The V-Card

I might be opening up a can of worms with this one, but it’s something that’s been bugging me a while. So a while back I ran across this gossip article featuring a handful of stars discussing when they lost their virginity – because frankly I’ll follow nearly any link on Twitter (but that’s a whole ‘nother blog). Okay so I found this blog bothersome. Not only is it disturbing for me to think of my own kids losing their virginity at the tender ages of 11 or 12, but I had to wonder if it wasn’t completely irresponsible for these stars to proclaim their ages.

My main concern is that these people are often looked up to, especially by our impressionable youth. So let’s say your son really digs Matthew Fox cause you know he was awesome in We Are Marshall, but your boy comes across the article where Matthew proclaims that he lost his v-card at 11. What is your son to think? I’m also bothered because why do we need to know these intimate personal details of movie stars. Granted I’m a total hollywood gossip junkie, I don’t think a day goes by that I don’t check Still some details seem too personal.

Perhaps I’m sensitive about some of this because of my girls’ pasts. I remember one day in particular while we were waiting outside of family court for one of the hearings regarding the parental rights – there were two other women sitting next to me on the bench and they were talking about their kids. They were on the other side of the court system (parents fighting to get their kids out of foster-care) and at some point one of them says that she had six kids and that she actually found out she was pregnant with her first when she was 11. I was heartbroken, for her, for her children. So I guess in part, I’m coming to this discussion from that angle.

In any case, my question for y’all is two-fold, do you think it’s irresponsible for famous people to declare such things to the media knowing that a child could take it to heart? Also, how early is too early? Both to lose your virginity and when to talk about such things to your children?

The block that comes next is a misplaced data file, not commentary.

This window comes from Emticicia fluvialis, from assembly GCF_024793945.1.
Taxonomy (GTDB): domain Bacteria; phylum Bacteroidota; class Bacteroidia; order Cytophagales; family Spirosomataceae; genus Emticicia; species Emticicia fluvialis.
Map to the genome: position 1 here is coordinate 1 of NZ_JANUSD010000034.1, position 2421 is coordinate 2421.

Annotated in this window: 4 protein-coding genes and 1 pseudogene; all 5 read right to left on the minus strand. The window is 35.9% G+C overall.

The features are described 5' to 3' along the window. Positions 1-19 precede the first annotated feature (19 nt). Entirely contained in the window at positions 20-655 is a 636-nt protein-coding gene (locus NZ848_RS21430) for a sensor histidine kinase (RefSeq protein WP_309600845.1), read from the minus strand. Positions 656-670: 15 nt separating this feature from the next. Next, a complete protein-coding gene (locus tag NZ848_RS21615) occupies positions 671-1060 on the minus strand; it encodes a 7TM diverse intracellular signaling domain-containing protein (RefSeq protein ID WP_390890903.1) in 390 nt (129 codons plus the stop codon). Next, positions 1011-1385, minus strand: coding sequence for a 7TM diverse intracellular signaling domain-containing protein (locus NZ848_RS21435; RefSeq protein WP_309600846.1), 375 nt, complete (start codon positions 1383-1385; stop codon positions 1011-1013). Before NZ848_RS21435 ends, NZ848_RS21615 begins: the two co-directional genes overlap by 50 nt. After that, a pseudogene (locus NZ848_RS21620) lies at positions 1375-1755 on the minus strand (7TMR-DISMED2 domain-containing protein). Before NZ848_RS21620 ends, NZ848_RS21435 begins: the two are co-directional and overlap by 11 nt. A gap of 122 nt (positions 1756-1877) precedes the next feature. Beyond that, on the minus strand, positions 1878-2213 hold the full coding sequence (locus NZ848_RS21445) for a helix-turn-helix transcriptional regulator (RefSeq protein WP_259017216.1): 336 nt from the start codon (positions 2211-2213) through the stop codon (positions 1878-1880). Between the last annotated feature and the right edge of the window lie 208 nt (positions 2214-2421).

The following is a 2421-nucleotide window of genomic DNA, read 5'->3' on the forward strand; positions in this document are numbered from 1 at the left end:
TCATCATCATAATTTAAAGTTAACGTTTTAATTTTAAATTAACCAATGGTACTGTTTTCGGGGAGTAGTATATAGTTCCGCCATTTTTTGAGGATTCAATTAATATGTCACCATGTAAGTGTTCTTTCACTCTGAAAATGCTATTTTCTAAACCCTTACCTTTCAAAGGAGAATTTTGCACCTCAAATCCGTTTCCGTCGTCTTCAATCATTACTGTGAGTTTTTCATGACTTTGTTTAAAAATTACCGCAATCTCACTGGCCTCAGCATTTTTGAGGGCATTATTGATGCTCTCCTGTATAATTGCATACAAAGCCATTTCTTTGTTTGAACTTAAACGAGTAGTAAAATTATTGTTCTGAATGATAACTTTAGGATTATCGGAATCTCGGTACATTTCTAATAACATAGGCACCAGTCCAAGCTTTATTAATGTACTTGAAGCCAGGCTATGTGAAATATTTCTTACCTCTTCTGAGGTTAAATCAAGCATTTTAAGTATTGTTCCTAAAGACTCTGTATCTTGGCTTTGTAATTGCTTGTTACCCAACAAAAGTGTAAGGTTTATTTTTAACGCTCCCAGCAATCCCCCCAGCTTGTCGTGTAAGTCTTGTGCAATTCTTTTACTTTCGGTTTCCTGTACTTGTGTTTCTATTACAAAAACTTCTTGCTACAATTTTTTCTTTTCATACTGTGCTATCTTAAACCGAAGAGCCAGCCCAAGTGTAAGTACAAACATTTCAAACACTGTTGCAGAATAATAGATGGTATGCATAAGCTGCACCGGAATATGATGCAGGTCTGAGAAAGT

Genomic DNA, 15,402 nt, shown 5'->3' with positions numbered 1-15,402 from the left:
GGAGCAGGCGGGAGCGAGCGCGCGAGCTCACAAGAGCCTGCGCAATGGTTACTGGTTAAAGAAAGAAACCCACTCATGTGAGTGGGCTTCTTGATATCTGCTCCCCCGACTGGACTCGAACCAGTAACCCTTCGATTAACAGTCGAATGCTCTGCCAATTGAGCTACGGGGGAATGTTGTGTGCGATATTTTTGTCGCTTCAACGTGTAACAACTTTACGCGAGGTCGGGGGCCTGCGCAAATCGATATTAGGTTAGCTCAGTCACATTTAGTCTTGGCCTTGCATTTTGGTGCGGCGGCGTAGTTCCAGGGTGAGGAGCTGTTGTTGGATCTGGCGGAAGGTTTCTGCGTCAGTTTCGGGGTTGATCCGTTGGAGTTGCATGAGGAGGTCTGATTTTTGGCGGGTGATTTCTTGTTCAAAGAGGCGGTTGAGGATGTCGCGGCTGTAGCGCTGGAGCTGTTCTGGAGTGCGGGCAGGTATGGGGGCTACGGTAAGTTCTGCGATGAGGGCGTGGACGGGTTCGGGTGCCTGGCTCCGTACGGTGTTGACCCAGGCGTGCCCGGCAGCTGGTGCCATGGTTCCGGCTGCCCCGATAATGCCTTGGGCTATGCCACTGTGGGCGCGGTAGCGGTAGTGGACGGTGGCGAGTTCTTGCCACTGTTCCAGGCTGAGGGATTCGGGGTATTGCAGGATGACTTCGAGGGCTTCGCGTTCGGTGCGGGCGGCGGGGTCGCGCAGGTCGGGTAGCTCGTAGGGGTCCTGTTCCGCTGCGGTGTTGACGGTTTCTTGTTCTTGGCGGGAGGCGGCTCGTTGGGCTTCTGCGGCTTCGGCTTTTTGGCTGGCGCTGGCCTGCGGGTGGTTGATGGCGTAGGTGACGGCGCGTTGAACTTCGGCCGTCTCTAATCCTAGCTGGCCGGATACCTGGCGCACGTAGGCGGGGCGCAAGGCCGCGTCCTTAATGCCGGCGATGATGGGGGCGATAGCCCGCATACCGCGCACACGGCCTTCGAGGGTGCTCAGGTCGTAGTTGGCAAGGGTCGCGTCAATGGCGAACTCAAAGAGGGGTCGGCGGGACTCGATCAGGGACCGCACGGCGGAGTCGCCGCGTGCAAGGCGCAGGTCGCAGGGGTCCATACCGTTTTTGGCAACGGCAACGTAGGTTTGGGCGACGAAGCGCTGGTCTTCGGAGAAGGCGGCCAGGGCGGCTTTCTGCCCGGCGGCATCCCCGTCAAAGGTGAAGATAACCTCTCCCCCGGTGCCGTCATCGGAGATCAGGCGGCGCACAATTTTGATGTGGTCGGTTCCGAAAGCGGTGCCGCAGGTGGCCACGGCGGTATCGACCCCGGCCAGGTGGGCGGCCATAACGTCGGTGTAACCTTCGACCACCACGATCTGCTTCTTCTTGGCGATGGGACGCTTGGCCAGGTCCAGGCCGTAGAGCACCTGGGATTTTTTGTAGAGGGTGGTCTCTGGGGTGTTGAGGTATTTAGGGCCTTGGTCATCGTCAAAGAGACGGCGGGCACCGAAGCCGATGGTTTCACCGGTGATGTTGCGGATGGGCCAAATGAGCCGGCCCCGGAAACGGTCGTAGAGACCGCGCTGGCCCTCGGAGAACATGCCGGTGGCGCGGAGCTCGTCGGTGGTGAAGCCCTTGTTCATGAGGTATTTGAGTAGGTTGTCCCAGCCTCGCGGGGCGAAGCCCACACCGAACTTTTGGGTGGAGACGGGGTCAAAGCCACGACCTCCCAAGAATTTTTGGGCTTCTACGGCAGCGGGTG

A walk down memory lane

IMG_1538Last night The Professor and I went to the non-profit agency we used for our foster-care adoption. We were asked to come and speak on the last night of the current PRIDE class (the class required if you want to become licensed for foster care and/or foster-care adoption). We’ve spoken at two of those meetings since we’ve adopted our girls and what a great experienced to be able to give back, to look out into that classroom and see those faces – I remember being there. 

I vividly remember sitting in that room the night that families came to talk to us. I hung on their every word, listening intently to the trials and triumphs of those families and hoping that’d we be in their shoes quickly. We’d already waited a long time to start a family and I was admittedly impatient. 

Sitting there brought back all of those emotions. The excitement, the fear, the anxiety, all of it. What would the home study be like? What about the fire and health inspections of our house? And, of course, the biggest fear when you jump into foster care – what if they take the kids away from me? It was a fear that plagued us until the adoption was finalized. But that’s a whole ‘nother blog. 

As we listened to the other families there, I was struck by the thought that we walked through fire to build our family, but I would do it all again in a heartbeat. Our girls are so perfect for us. They’re so like us too, we often forget that there are not genetics involved. Busybee is chipper and talkative like The Professor. Babybee is an introvert and so precise that it’s sometimes like looking in a mirror. 

We also talked on the way home about whether or not we’re done. It’s so tempting to renew our license, to get back in the “game” and get at least one more kiddo. It seems wrong not too, but of course we have to take our girls into consideration. But there are so many kids out there and when I’m back in that world, back at the agency, they’re so hard to ignore. 

All adoptions come with misconceptions, but I know that foster-care adoption carries the weight of the stigmas. All you have to do is watch an episode of Criminal Minds or Law & Order and nearly every “perp” has a history of being in and out of foster care. The media paints the picture that the foster care system is full of nothing by juvenile delinquents. So I ask you, what misconceptions have you heard about adoption or foster-care?